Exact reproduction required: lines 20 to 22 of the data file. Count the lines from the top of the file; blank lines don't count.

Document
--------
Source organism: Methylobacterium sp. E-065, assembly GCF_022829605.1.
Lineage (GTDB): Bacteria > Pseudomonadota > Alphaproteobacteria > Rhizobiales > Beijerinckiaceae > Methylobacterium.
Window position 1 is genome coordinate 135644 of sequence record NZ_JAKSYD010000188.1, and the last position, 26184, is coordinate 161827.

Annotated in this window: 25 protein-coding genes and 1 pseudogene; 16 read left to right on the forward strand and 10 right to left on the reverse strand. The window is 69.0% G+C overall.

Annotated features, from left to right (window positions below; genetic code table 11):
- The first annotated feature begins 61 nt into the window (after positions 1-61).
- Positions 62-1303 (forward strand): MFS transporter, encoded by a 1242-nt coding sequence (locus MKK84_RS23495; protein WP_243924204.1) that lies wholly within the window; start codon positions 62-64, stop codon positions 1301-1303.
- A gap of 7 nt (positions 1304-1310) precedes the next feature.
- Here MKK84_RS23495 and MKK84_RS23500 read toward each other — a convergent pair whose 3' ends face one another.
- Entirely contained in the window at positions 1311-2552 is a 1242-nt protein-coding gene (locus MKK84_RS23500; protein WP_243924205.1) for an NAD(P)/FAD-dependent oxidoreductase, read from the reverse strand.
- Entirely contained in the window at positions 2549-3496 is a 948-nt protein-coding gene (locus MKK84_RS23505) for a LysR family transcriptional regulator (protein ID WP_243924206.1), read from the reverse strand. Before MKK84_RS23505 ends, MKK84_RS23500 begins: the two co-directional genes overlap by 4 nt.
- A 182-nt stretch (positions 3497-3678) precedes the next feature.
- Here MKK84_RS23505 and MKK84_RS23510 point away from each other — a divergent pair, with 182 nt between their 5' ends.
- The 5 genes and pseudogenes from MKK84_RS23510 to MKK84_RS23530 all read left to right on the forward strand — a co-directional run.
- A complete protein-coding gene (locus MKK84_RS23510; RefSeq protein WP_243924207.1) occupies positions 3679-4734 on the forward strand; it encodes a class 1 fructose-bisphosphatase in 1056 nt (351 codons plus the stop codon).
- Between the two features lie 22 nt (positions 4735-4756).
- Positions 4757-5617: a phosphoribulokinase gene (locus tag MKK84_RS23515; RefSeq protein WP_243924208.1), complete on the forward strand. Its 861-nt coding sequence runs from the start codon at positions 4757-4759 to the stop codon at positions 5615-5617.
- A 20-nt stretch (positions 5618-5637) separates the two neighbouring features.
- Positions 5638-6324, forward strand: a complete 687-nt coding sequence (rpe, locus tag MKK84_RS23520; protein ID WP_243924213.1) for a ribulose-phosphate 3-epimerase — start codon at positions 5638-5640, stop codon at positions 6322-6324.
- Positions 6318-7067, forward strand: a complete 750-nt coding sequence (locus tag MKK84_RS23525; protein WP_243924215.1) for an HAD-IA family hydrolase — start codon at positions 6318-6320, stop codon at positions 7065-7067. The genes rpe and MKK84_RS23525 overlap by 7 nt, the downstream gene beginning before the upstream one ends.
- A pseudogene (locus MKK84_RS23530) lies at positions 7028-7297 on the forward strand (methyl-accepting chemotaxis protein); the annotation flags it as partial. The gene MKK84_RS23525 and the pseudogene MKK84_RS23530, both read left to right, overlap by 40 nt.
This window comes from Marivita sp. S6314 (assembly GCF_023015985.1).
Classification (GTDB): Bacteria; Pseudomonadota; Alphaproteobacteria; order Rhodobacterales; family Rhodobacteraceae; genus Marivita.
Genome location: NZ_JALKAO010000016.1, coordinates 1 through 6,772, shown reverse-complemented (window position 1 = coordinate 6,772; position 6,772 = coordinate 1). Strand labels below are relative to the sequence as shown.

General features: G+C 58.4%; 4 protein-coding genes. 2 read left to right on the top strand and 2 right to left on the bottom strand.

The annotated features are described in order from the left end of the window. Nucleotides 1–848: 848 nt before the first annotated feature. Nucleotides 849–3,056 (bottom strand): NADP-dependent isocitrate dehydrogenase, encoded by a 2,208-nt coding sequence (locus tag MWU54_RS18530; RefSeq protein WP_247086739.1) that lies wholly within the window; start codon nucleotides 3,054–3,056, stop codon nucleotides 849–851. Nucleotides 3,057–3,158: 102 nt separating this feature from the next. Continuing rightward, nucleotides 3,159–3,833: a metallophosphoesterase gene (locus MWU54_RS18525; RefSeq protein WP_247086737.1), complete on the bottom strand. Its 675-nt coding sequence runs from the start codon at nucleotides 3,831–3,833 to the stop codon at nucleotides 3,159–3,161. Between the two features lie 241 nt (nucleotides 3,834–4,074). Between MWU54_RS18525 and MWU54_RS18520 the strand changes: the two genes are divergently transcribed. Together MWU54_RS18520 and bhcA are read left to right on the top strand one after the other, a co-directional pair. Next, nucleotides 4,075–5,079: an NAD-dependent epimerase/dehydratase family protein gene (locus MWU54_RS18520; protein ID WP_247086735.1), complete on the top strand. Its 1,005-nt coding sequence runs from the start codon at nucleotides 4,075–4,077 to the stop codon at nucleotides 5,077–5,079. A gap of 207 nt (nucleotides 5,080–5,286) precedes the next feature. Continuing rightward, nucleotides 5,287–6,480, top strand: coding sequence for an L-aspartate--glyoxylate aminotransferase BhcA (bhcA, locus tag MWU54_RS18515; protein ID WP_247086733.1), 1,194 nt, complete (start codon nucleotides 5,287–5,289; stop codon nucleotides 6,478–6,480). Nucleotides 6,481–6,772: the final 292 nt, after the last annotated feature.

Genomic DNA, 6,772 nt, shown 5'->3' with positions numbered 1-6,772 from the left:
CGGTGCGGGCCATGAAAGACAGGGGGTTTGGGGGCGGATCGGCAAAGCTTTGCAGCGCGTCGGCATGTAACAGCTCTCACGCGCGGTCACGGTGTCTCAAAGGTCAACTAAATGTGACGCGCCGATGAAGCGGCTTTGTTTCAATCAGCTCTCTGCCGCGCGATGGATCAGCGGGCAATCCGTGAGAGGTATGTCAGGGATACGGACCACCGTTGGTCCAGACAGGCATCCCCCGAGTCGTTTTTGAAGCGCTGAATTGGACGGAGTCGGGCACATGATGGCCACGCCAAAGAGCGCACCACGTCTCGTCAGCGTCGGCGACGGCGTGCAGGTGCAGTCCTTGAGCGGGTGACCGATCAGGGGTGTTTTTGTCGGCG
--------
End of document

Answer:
- Positions 6318-7067, forward strand: a complete 750-nt coding sequence (locus tag MKK84_RS23525; protein WP_243924215.1) for an HAD-IA family hydrolase — start codon at positions 6318-6320, stop codon at positions 7065-7067. The genes rpe and MKK84_RS23525 overlap by 7 nt, the downstream gene beginning before the upstream one ends.
- A pseudogene (locus MKK84_RS23530) lies at positions 7028-7297 on the forward strand (methyl-accepting chemotaxis protein); the annotation flags it as partial. The gene MKK84_RS23525 and the pseudogene MKK84_RS23530, both read left to right, overlap by 40 nt.
This window comes from Marivita sp. S6314 (assembly GCF_023015985.1).